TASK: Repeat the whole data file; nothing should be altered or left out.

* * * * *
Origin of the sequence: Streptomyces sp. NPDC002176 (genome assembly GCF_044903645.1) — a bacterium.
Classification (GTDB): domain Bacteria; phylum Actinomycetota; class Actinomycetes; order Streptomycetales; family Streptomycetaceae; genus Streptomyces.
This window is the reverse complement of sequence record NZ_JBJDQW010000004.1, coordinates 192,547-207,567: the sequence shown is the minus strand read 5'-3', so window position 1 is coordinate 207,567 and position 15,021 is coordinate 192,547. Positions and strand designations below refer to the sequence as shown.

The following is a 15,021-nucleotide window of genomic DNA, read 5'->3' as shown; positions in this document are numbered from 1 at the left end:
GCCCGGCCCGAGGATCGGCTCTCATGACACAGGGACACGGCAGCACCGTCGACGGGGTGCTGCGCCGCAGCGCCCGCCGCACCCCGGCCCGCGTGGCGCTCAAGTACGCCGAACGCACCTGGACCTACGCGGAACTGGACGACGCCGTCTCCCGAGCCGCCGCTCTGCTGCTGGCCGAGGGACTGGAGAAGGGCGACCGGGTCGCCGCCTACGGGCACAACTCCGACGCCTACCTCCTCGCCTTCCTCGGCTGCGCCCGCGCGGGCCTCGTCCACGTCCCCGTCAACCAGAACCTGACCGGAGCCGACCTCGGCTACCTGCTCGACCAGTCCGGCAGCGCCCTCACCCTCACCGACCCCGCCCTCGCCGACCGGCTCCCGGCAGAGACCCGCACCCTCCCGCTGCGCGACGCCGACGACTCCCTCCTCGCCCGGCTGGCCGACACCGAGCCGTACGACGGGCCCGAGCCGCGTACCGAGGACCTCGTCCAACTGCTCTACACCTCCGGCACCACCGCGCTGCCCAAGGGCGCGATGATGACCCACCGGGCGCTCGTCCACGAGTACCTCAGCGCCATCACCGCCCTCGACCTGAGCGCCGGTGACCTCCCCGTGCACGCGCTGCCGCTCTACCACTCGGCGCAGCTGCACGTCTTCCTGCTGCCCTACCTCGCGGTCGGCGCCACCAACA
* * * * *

Origin of the sequence: Streptomyces sp. NPDC002176 (genome assembly GCF_044903645.1) — a bacterium.
Classification (GTDB): domain Bacteria; phylum Actinomycetota; class Actinomycetes; order Streptomycetales; family Streptomycetaceae; genus Streptomyces.
This window is the reverse complement of sequence record NZ_JBJDQW010000004.1, coordinates 192,547-207,567: the sequence shown is the minus strand read 5'-3', so window position 1 is coordinate 207,567 and position 15,021 is coordinate 192,547. Positions and strand designations below refer to the sequence as shown.

The following is a 15,021-nucleotide window of genomic DNA, read 5'->3' as shown; positions in this document are numbered from 1 at the left end:
GCCCGGCCCGAGGATCGGCTCTCATGACACAGGGACACGGCAGCACCGTCGACGGGGTGCTGCGCCGCAGCGCCCGCCGCACCCCGGCCCGCGTGGCGCTCAAGTACGCCGAACGCACCTGGACCTACGCGGAACTGGACGACGCCGTCTCCCGAGCCGCCGCTCTGCTGCTGGCCGAGGGACTGGAGAAGGGCGACCGGGTCGCCGCCTACGGGCACAACTCCGACGCCTACCTCCTCGCCTTCCTCGGCTGCGCCCGCGCGGGCCTCGTCCACGTCCCCGTCAACCAGAACCTGACCGGAGCCGACCTCGGCTACCTGCTCGACCAGTCCGGCAGCGCCCTCACCCTCACCGACCCCGCCCTCGCCGACCGGCTCCCGGCAGAGACCCGCACCCTCCCGCTGCGCGACGCCGACGACTCCCTCCTCGCCCGGCTGGCCGACACCGAGCCGTACGACGGGCCCGAGCCGCGTACCGAGGACCTCGTCCAACTGCTCTACACCTCCGGCACCACCGCGCTGCCCAAGGGCGCGATGATGACCCACCGGGCGCTCGTCCACGAGTACCTCAGCGCCATCACCGCCCTCGACCTGAGCGCCGGTGACCTCCCCGTGCACGCGCTGCCGCTCTACCACTCGGCGCAGCTGCACGTCTTCCTGCTGCCCTACCTCGCGGTCGGCGCCACCAACA